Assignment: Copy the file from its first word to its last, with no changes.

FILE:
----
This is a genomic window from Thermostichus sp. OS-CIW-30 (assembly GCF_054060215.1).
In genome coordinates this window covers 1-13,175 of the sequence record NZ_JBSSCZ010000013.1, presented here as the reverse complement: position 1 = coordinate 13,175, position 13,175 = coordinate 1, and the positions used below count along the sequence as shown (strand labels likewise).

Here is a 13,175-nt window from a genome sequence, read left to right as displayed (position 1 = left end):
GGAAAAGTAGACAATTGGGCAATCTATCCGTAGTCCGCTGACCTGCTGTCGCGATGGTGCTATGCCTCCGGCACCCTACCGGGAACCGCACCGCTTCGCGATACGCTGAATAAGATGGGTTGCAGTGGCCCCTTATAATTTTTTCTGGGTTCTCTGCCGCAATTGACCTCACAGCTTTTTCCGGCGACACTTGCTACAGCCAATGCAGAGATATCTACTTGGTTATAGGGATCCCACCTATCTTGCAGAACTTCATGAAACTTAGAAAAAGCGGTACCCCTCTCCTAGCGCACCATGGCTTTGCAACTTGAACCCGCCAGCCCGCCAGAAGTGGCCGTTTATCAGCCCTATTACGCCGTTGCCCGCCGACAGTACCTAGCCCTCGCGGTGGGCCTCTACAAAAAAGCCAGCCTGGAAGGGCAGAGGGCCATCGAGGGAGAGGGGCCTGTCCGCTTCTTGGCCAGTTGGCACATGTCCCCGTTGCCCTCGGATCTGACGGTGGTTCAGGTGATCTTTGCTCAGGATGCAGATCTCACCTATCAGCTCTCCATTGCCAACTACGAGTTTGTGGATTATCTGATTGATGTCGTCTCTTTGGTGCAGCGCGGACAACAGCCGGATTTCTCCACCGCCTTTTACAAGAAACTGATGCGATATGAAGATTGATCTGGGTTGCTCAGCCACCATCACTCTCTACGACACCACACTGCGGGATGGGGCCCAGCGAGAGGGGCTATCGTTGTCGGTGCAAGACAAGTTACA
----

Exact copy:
This is a genomic window from Thermostichus sp. OS-CIW-30 (assembly GCF_054060215.1).
In genome coordinates this window covers 1-13,175 of the sequence record NZ_JBSSCZ010000013.1, presented here as the reverse complement: position 1 = coordinate 13,175, position 13,175 = coordinate 1, and the positions used below count along the sequence as shown (strand labels likewise).

Here is a 13,175-nt window from a genome sequence, read left to right as displayed (position 1 = left end):
GGAAAAGTAGACAATTGGGCAATCTATCCGTAGTCCGCTGACCTGCTGTCGCGATGGTGCTATGCCTCCGGCACCCTACCGGGAACCGCACCGCTTCGCGATACGCTGAATAAGATGGGTTGCAGTGGCCCCTTATAATTTTTTCTGGGTTCTCTGCCGCAATTGACCTCACAGCTTTTTCCGGCGACACTTGCTACAGCCAATGCAGAGATATCTACTTGGTTATAGGGATCCCACCTATCTTGCAGAACTTCATGAAACTTAGAAAAAGCGGTACCCCTCTCCTAGCGCACCATGGCTTTGCAACTTGAACCCGCCAGCCCGCCAGAAGTGGCCGTTTATCAGCCCTATTACGCCGTTGCCCGCCGACAGTACCTAGCCCTCGCGGTGGGCCTCTACAAAAAAGCCAGCCTGGAAGGGCAGAGGGCCATCGAGGGAGAGGGGCCTGTCCGCTTCTTGGCCAGTTGGCACATGTCCCCGTTGCCCTCGGATCTGACGGTGGTTCAGGTGATCTTTGCTCAGGATGCAGATCTCACCTATCAGCTCTCCATTGCCAACTACGAGTTTGTGGATTATCTGATTGATGTCGTCTCTTTGGTGCAGCGCGGACAACAGCCGGATTTCTCCACCGCCTTTTACAAGAAACTGATGCGATATGAAGATTGATCTGGGTTGCTCAGCCACCATCACTCTCTACGACACCACACTGCGGGATGGGGCCCAGCGAGAGGGGCTATCGTTGTCGGTGCAAGACAAGTTACA